As we came into the primaries for this election season, I was dusting off the old blog, ready to have lots of online debates with strangers. I eagerly laid out my core beliefs ahead of time as a starting point.

But then, for the first time in my life, the whole political circus just drained me. I honestly couldn't find an intelligent word to write about what our political system has become.

The result of that nightmare of an election season, that Donald Trump is president, left me speechless.


But I pulled myself together and resolved to fight.

To be clear, I am not here to debate whether or not the Trump administration is poised to become a fascist regime or whether our political and economic system has already been primed for just such a power grab.

I am no longer operating under the assumption that the system can be repaired.

My focus is on survival.

Not my personal survival, but the survival of truth, justice, and knowledge, which are the first casualties in a fascist or authoritarian government.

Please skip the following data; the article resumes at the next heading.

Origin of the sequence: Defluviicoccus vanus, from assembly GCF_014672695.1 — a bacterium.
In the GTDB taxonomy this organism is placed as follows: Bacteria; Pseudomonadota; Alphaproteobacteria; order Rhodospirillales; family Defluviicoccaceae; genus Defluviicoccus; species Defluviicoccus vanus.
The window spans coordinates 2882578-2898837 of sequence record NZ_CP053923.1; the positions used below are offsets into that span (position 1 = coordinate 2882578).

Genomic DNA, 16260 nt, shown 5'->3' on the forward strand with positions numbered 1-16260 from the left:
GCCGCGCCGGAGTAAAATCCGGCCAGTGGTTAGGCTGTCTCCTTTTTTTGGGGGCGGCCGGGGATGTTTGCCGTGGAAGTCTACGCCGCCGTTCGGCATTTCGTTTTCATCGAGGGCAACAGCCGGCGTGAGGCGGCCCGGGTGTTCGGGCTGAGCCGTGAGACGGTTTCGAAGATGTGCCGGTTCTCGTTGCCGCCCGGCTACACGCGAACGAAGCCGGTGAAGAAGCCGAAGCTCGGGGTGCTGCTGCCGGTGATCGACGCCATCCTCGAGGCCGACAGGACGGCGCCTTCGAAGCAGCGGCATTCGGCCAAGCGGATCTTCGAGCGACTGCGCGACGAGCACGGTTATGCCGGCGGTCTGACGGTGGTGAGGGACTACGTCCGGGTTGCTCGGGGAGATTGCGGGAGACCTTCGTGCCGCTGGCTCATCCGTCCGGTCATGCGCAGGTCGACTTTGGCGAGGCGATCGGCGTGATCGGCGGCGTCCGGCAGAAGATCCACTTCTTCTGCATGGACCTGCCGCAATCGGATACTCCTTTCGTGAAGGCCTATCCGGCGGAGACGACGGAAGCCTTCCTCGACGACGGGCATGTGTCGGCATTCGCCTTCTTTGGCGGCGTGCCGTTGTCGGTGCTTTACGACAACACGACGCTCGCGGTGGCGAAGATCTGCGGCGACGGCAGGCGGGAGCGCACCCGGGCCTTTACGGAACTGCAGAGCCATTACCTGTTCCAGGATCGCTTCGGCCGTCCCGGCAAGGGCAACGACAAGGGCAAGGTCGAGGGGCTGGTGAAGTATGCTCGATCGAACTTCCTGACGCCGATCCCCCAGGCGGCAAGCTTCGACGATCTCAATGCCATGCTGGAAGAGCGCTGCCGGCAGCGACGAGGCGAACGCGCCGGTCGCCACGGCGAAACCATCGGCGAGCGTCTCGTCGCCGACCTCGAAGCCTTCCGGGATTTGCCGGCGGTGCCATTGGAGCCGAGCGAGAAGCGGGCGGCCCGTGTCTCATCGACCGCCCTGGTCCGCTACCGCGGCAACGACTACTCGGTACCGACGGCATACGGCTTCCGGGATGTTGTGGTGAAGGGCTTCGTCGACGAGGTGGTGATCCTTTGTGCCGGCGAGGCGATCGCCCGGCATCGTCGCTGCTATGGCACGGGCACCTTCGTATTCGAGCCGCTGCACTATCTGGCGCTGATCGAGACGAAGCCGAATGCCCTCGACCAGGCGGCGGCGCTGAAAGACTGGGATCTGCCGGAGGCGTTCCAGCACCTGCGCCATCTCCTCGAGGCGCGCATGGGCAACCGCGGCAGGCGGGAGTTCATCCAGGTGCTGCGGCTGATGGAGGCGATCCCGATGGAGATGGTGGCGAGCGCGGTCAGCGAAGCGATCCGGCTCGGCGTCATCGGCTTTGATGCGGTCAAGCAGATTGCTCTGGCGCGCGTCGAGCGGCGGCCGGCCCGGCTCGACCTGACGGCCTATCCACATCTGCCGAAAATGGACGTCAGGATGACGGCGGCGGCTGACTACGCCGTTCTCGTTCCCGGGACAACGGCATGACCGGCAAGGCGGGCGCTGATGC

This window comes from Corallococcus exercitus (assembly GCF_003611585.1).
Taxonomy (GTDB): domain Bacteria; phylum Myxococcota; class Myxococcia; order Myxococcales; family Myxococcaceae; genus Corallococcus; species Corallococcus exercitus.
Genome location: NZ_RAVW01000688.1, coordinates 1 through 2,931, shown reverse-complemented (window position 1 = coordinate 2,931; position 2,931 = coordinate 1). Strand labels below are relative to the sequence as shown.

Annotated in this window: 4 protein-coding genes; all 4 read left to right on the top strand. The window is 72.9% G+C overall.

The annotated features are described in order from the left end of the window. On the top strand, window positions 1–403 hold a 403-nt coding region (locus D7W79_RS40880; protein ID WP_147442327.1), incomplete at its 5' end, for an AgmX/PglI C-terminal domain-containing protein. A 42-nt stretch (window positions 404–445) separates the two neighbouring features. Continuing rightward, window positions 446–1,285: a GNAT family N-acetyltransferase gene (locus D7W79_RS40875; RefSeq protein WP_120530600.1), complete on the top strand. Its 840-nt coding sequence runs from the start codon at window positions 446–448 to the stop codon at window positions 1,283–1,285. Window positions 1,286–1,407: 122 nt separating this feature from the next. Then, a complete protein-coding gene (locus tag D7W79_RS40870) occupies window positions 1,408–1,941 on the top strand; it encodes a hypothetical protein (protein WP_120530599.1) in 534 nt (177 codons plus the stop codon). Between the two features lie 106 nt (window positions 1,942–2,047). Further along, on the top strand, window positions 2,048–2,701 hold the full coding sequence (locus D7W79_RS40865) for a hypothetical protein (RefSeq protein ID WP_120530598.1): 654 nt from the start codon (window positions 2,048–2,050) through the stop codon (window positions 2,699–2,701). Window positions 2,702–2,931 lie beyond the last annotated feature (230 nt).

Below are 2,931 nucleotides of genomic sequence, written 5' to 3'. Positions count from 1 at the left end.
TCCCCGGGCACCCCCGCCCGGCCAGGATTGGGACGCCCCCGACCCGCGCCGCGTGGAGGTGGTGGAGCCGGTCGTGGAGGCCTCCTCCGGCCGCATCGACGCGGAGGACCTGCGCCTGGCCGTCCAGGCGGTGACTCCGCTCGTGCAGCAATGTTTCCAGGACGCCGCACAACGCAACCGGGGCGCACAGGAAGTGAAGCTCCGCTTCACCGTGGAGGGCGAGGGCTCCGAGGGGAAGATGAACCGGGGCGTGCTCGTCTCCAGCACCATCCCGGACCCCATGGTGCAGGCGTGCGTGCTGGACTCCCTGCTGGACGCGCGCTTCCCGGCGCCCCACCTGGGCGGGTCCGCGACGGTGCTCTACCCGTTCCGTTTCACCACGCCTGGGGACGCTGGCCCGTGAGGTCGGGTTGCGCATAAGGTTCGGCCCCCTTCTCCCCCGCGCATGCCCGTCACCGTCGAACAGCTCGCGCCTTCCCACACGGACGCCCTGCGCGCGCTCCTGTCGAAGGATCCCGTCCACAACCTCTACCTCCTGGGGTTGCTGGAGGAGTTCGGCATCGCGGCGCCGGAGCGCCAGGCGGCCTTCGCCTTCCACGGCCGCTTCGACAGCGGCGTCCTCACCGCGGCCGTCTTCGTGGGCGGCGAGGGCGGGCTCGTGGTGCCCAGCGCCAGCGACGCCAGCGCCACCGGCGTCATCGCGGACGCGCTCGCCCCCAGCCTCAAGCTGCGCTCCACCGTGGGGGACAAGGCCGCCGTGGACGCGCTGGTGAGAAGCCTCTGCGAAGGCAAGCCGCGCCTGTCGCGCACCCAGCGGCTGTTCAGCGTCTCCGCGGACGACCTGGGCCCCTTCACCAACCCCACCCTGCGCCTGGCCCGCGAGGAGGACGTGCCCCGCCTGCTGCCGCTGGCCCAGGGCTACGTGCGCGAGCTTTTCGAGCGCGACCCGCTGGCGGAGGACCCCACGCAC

There will always be upheavals in human civilization. There will always be periods of growth and periods of destruction brought on by a confluence of internal factors (politics, economics, war) and external factors (environmental disasters, disease epidemics). When we find ourselves in a period of destruction, those of us with the foresight to recognize when the point of no return has been reached, need to start planning for a different kind of future.

How do we preserve our most sacred ideals in the hope that when the dust settles and we again enter a period of growth, we can start from the highest possible point of truth, justice and knowledge?

Most importantly, we need to recognize that the struggle will be fought on a daily basis in a hundred seemingly inconsequential ways, and we need to understand that giving up any ground at this point will result in monumental losses.

Every attempt to mainstream and normalize the Trump administration must be resisted, even after they have fully transitioned into power and resisting becomes dangerous. Refuse to accept racism, sexism, corporatism, and xenophobia. Refuse to accept the suppression of intellectuals, free speech, human rights and the media. Refuse to accept the increasing militarization of the police. Refuse to accept that might makes right.